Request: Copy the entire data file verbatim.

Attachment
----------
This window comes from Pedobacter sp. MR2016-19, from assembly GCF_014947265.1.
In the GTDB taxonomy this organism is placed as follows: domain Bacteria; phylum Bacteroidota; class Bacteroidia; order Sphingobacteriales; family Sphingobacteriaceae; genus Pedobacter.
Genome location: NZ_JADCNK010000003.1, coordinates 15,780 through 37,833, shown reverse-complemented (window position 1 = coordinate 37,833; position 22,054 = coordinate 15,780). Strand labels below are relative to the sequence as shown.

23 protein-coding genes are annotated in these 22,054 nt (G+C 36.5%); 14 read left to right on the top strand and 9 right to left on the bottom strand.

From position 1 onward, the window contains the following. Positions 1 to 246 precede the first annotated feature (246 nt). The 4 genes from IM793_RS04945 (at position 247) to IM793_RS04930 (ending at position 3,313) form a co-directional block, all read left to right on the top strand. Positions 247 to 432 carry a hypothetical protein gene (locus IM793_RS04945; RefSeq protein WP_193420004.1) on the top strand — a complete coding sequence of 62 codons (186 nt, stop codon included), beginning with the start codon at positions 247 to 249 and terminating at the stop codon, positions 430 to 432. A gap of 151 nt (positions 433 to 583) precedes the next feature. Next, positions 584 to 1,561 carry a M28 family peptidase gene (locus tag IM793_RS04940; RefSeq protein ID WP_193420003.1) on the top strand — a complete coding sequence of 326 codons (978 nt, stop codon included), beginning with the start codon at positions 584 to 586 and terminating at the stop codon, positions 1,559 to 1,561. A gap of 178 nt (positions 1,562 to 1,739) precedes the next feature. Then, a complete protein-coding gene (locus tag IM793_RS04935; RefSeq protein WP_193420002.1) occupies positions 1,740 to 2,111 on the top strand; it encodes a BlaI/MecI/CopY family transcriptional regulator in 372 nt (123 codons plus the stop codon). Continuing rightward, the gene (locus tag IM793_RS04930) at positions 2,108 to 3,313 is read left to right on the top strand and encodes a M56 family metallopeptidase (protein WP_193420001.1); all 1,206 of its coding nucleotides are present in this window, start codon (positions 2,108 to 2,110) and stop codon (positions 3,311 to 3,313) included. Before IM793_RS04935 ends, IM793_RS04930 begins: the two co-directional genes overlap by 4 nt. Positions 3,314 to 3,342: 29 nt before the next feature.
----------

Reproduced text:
This window comes from Pedobacter sp. MR2016-19, from assembly GCF_014947265.1.
In the GTDB taxonomy this organism is placed as follows: domain Bacteria; phylum Bacteroidota; class Bacteroidia; order Sphingobacteriales; family Sphingobacteriaceae; genus Pedobacter.
Genome location: NZ_JADCNK010000003.1, coordinates 15,780 through 37,833, shown reverse-complemented (window position 1 = coordinate 37,833; position 22,054 = coordinate 15,780). Strand labels below are relative to the sequence as shown.

23 protein-coding genes are annotated in these 22,054 nt (G+C 36.5%); 14 read left to right on the top strand and 9 right to left on the bottom strand.

From position 1 onward, the window contains the following. Positions 1 to 246 precede the first annotated feature (246 nt). The 4 genes from IM793_RS04945 (at position 247) to IM793_RS04930 (ending at position 3,313) form a co-directional block, all read left to right on the top strand. Positions 247 to 432 carry a hypothetical protein gene (locus IM793_RS04945; RefSeq protein WP_193420004.1) on the top strand — a complete coding sequence of 62 codons (186 nt, stop codon included), beginning with the start codon at positions 247 to 249 and terminating at the stop codon, positions 430 to 432. A gap of 151 nt (positions 433 to 583) precedes the next feature. Next, positions 584 to 1,561 carry a M28 family peptidase gene (locus tag IM793_RS04940; RefSeq protein ID WP_193420003.1) on the top strand — a complete coding sequence of 326 codons (978 nt, stop codon included), beginning with the start codon at positions 584 to 586 and terminating at the stop codon, positions 1,559 to 1,561. A gap of 178 nt (positions 1,562 to 1,739) precedes the next feature. Then, a complete protein-coding gene (locus tag IM793_RS04935; RefSeq protein WP_193420002.1) occupies positions 1,740 to 2,111 on the top strand; it encodes a BlaI/MecI/CopY family transcriptional regulator in 372 nt (123 codons plus the stop codon). Continuing rightward, the gene (locus tag IM793_RS04930) at positions 2,108 to 3,313 is read left to right on the top strand and encodes a M56 family metallopeptidase (protein WP_193420001.1); all 1,206 of its coding nucleotides are present in this window, start codon (positions 2,108 to 2,110) and stop codon (positions 3,311 to 3,313) included. Before IM793_RS04935 ends, IM793_RS04930 begins: the two co-directional genes overlap by 4 nt. Positions 3,314 to 3,342: 29 nt before the next feature.